"Too boring," Maddie says to herself while shaking her head in self-disgust and not caring that she probably looks like Tippi Hedren to anyone neither inside her head nor in front of her computer screen.

Still, experience has taught her that nothing plows through writer's block quite like hammering out whatever comes to mind so she continues with the unsatisfying direction her review has taken:

I'm never really sure what to expect from Dunn as a writer so I suppose the surprise release dates are rather fitting for a scribe whose playwright and novelist hats both suit him to equal success. As far as Dunn goes, this ambitious book is markedly lacking a kooky hook: It's not an epistolary novel that takes increasing liberties with spelling as the available alphabet diminishes, it's not a biography rendered entirely in footnotes, it's not the tale of a modern-day Dickensian society sequestered in Pennsylvania or extraterrestrial-fearing neighbors sequestered in each other's homes. What it is is 100 individual stories that serve as a better American history lesson than any American history textbook not written by Howard Zinn (though it's definitely more life-affirming than Zinn's fare).

On a totally superficial level, one could erroneously call this a short-story collection but it really isn't (much to the relief of my indomitable but ill-founded bias against short stories). Even if the bookending chapters didn't tie everything together by showing how many of the characters populating Dunn's 100 American tales have crossed paths to (mostly positively) results, the overriding theme of each story being part of something bigger is present without being intrusive. And it's the way that the macro- and microcosms play against each other that highlight my favorite thing about Dunn's writing, which isn't his snazzy word play and his clever presentation--it's the palpable humanity and innate goodness he infuses into the staggering majority of his characters. More on that in a sec because, really, who needs to organize their thoughts?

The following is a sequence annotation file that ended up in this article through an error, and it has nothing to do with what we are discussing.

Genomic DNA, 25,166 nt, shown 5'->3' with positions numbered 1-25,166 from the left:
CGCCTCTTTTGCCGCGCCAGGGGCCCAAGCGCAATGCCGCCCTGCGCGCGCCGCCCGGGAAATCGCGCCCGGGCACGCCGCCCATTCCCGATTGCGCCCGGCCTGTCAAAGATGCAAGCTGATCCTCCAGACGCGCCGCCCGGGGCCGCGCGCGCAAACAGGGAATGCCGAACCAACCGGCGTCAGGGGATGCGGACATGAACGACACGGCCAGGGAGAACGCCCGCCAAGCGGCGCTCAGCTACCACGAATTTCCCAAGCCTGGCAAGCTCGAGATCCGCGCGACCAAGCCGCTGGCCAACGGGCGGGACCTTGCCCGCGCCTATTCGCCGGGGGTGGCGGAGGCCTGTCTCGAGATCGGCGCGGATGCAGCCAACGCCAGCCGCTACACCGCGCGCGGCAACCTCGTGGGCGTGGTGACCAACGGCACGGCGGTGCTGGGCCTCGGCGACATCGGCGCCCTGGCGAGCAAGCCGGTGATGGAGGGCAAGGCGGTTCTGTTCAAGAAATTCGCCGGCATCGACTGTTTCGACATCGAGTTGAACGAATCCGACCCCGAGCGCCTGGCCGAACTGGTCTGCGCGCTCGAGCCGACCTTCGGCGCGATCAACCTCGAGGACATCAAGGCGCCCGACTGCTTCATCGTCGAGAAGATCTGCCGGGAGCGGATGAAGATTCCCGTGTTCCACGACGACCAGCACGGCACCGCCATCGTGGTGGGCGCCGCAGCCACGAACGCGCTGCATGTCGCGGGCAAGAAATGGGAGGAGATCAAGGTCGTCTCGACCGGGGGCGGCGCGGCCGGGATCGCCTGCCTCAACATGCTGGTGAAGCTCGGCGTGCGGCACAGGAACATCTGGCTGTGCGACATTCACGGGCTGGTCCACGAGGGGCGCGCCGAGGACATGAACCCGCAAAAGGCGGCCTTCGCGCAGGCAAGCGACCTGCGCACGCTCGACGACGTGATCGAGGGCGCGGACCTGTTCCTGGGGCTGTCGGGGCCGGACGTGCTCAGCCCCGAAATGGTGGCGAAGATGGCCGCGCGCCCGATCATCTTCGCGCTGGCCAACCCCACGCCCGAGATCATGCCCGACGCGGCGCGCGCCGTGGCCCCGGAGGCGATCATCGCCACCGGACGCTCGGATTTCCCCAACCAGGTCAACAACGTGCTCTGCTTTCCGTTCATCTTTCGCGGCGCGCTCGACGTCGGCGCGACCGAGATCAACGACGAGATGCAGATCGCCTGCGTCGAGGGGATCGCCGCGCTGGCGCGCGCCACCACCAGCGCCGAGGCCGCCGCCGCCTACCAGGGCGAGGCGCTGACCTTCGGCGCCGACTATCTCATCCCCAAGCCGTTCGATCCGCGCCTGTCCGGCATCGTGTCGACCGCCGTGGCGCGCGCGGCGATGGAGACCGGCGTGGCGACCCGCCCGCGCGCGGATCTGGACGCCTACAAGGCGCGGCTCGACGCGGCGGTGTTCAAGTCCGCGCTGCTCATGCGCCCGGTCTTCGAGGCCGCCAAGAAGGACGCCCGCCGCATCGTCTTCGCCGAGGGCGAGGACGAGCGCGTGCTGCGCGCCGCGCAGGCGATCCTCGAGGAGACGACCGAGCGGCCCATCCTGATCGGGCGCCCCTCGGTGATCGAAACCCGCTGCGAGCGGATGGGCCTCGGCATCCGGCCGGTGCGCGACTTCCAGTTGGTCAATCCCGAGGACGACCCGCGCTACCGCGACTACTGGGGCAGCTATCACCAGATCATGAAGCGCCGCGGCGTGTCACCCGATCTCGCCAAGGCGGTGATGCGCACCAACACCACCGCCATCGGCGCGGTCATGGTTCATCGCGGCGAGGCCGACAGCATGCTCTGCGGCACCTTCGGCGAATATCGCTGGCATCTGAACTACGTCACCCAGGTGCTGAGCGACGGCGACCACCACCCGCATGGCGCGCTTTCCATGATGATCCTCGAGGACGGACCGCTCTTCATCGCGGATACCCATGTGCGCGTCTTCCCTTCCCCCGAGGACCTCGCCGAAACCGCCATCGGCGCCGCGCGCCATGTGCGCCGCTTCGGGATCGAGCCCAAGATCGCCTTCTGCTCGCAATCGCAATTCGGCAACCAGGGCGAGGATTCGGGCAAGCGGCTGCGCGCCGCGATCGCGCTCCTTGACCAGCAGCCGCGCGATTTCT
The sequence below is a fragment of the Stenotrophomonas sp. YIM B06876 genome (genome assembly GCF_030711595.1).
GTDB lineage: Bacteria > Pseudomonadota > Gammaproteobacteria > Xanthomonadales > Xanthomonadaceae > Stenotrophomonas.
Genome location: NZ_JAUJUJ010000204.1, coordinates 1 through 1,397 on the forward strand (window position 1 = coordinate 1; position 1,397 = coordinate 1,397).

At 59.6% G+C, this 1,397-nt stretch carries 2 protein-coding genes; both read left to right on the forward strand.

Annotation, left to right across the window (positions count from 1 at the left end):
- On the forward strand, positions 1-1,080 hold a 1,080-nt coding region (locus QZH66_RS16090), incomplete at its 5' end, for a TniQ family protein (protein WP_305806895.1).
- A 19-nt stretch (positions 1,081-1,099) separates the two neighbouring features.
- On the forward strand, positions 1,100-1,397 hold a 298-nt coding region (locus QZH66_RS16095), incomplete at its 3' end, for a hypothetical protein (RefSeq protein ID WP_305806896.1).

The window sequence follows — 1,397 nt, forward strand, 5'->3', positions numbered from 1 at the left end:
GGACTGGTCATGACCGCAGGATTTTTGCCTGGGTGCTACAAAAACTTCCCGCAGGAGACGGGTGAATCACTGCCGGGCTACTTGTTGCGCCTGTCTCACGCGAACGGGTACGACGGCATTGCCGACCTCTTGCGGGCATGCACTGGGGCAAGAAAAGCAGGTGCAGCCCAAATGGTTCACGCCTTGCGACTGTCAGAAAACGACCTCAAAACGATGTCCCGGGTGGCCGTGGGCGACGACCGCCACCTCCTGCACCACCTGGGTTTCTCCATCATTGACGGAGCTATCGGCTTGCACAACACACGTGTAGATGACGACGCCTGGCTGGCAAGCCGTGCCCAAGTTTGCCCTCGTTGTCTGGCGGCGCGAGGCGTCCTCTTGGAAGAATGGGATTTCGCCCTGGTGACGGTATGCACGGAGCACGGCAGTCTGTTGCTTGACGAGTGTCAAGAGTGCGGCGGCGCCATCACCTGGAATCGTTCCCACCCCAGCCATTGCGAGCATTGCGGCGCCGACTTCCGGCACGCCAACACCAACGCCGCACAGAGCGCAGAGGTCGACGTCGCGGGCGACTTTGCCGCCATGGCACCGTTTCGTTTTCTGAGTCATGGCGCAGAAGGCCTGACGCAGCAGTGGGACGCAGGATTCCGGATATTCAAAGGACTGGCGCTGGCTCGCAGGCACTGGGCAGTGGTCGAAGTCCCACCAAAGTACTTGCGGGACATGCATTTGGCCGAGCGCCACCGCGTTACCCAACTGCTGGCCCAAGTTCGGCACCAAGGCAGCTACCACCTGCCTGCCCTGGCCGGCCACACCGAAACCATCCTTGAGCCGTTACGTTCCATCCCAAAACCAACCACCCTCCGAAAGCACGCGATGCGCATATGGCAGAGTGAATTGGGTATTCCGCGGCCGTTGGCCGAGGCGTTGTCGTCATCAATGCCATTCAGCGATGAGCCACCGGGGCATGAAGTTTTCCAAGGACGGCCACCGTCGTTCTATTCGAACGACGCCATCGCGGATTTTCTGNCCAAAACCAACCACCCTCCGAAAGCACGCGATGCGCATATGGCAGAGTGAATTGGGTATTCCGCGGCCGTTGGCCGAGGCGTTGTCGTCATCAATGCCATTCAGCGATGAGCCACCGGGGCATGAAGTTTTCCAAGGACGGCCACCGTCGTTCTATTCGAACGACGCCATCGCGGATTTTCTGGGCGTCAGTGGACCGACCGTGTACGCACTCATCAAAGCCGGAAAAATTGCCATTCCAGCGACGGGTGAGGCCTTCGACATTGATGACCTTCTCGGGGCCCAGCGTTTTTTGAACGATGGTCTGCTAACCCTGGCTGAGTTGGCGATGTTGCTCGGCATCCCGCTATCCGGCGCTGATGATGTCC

This is where Maddie lets loose an unladylike but totally characteristic snort over her own blatant cop-out. The thing is, she doesn't want this review to become a gush-fest about how the characters in this book, the forward of which betrays the non-fictitious nature of much of the cast parading through this book's 700-some pages, give her hope for humanity, just as Dunn's books and plays usually do. But Maddie is also deeply cynical about the goodness of people, despite her desperate (and, admittedly, more successful than she had anticipated) efforts to change her own mind. And she doesn't want anyone to know that her soft heart has been bleeding more than usual lately.